In the seventies, Bhopal had a large number of students from Iran, studying in colleges like Saifia College. I was with The Hitavada as a staff correspondent at that time. Editor N. Rajan used to get large packets of printed materials from an address in Paris. An Iranian student leader would visit the office and pick up the packets.
One thing should be said about the students. Most of them were married couples with one or two children. They were getting scholarships from the Iranian government and that is why they were able to study in India. Truth be told, I did not know who was funding their education.
It was only much later in 1979 when the Iranians hounded out the Shah of Iran, Mohammad Reza Pahlavi, who had to seek asylum in the US that I realised that the packets came from an organisation headed by Ayatollah Khomeini, who was at that time in Paris spearheading the Iranian revolution from there.
Once the revolution succeeded, most of the students in Bhopal returned to Iran, including the leader I mentioned. A few months after the Revolution, he visited The Hitavada office at Bhopal. I asked him what he was doing in Iran. He told me that he had become a judge, something like a district judge in India.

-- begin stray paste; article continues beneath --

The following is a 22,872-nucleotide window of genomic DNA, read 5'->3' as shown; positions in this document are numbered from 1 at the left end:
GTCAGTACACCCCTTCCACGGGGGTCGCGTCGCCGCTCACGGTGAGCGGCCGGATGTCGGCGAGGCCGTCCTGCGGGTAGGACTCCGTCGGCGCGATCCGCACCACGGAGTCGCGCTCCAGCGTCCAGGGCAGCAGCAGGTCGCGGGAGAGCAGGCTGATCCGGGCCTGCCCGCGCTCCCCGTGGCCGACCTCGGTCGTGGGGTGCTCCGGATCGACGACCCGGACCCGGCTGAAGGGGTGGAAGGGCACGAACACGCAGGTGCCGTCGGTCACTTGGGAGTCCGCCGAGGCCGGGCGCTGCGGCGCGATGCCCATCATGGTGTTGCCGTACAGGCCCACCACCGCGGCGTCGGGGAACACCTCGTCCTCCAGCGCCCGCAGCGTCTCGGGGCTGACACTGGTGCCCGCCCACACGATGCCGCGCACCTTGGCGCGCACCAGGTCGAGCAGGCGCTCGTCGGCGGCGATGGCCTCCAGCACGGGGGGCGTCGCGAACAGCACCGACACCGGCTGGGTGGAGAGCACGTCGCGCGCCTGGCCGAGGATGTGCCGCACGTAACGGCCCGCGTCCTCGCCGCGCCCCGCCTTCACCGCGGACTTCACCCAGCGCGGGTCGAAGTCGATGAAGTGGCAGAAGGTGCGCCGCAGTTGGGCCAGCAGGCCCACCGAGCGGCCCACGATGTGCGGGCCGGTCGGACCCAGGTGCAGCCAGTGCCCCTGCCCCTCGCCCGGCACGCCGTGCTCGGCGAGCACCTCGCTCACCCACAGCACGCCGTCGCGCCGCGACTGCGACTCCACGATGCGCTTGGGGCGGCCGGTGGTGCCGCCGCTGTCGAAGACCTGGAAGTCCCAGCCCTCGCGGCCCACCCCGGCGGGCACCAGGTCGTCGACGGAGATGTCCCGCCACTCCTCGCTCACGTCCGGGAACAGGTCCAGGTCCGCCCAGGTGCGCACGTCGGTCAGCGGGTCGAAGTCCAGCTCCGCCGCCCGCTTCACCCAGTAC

I asked him how he dealt with the supporters of the Shah. He placed his palm on his neck and speedily moved it by making a particular sound to suggest that they were all beheaded. When he described the retributive killing in this fashion, I had a shock of my life.
For once I realised how the Shah of Iran’s supporters fared when Khomeini came to power. My intention is not to justify or condemn what the student leader-turned-judge did in his country for it was an entirely domestic matter of Iran. Today, the women in Iran are protesting against the regime for the iron-fisted manner in which it has been dealing with women who refuse to wear the veil.